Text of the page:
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Radium Laying Mash for Chickens

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The CompetitionThis is the story of radium laying mash for chickens, invented by Martin Gallivan during the Depression years in southern Alberta. The following is Marie Gallivan's, Martin Gallivan’s daughter, detailed story of its development, written in 1996 and based on her recollections.

This following excerpt from "Chicken Feed," by Mary Gallivan begins as Martin Gallivan, working for his older brother Cornelius at a feed-and-seed store in Calgary, is faced with the financial hardships of the 1930s and the impending birth of his third child. The narrative captures, firsthand, the nuances of life on the Canadian Prairies during the Depression, the process of ad hoc invention and reinforces the old adage that necessity really is the mother of invention.

Chicken Feed
Poultry in EdmontonOne way to keep the wolf at bay was to outsell the competition. The only real competition was a feed store located in the northeast of Calgary, which mostly drew its clients from the small farms and acreages in that area. But, the 1930s were hard years, and only the hardy survived, so clients of both stores were canny enough to keep track of prices and products at both places. They shopped where there was an advantage for themselves, as loyalty in those days was a luxury people could not afford.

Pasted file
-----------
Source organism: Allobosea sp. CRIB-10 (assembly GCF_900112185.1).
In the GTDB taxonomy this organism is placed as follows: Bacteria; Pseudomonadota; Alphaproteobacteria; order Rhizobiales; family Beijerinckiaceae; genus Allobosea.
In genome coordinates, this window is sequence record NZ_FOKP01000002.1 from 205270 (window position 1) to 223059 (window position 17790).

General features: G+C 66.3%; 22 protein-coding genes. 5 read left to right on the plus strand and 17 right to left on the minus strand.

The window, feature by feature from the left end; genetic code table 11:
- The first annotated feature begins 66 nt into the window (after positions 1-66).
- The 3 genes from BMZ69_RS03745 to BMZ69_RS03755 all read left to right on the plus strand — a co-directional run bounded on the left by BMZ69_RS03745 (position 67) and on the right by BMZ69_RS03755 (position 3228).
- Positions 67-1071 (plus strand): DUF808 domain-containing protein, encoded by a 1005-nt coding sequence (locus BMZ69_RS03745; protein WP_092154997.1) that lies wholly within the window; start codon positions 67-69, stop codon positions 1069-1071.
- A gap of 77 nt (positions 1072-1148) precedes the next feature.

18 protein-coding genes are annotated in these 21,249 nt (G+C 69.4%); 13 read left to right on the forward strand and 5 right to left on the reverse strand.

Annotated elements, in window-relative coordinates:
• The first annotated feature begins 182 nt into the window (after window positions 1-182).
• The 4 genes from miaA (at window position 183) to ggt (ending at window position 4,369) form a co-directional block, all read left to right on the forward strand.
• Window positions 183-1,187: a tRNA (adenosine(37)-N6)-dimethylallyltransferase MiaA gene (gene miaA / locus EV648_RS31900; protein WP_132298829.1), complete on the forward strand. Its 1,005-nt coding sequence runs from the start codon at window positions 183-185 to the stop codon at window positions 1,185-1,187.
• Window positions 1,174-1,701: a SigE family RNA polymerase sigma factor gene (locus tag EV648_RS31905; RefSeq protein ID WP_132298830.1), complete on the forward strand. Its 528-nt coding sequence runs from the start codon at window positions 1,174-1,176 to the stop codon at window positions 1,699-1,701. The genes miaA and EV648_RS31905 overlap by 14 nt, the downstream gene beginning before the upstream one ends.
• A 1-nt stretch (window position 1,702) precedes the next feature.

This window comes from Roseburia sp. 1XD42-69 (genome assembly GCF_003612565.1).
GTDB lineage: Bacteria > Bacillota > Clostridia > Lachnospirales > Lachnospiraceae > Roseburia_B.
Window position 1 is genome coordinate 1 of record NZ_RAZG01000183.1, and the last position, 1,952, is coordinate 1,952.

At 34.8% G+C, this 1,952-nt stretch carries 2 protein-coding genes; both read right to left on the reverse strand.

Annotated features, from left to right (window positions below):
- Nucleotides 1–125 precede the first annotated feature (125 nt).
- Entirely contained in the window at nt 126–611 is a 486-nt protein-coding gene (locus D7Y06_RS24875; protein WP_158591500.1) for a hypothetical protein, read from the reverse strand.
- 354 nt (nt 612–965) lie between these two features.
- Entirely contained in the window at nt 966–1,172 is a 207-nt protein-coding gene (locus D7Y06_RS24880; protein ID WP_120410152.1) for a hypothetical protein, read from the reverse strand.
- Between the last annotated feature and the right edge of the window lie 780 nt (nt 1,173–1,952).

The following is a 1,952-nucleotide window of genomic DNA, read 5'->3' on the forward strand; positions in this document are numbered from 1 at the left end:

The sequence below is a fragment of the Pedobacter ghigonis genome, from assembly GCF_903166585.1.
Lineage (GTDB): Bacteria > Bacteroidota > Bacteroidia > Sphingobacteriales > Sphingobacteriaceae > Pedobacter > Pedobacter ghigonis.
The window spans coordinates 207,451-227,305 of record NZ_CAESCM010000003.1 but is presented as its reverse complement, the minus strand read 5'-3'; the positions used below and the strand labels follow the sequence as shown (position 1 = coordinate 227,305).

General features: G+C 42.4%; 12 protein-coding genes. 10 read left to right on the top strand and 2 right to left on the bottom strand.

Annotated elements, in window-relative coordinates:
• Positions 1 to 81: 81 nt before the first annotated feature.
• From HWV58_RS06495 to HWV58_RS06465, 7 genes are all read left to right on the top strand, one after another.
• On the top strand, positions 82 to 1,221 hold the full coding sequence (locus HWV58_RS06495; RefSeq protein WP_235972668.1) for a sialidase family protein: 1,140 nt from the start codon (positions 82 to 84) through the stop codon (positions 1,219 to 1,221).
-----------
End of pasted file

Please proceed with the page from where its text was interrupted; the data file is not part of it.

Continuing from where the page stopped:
One of the ways to attract customers was to have a unique and needed product, one the competition did not have. To this end, the two Gallivan brothers worked toward inventing an improved laying mash, one which would help laying hens to have large and abundant eggs, and many healthy chicks. A formula was worked out, one of the rooms of the store was converted into a mixing room, and production began.

A huge motor-driven auger was made to turn in the centre of a funnel-shaped structure that Dad and Uncle Con built, where large amounts of various types of feeds could be emptied and mixed together. The finely ground mixture was then shoveled into sacks for selling to the public. The first sales met with success, as customers came into the store to tell Dad and my uncle about the wonderful improvements in egg quality and production.

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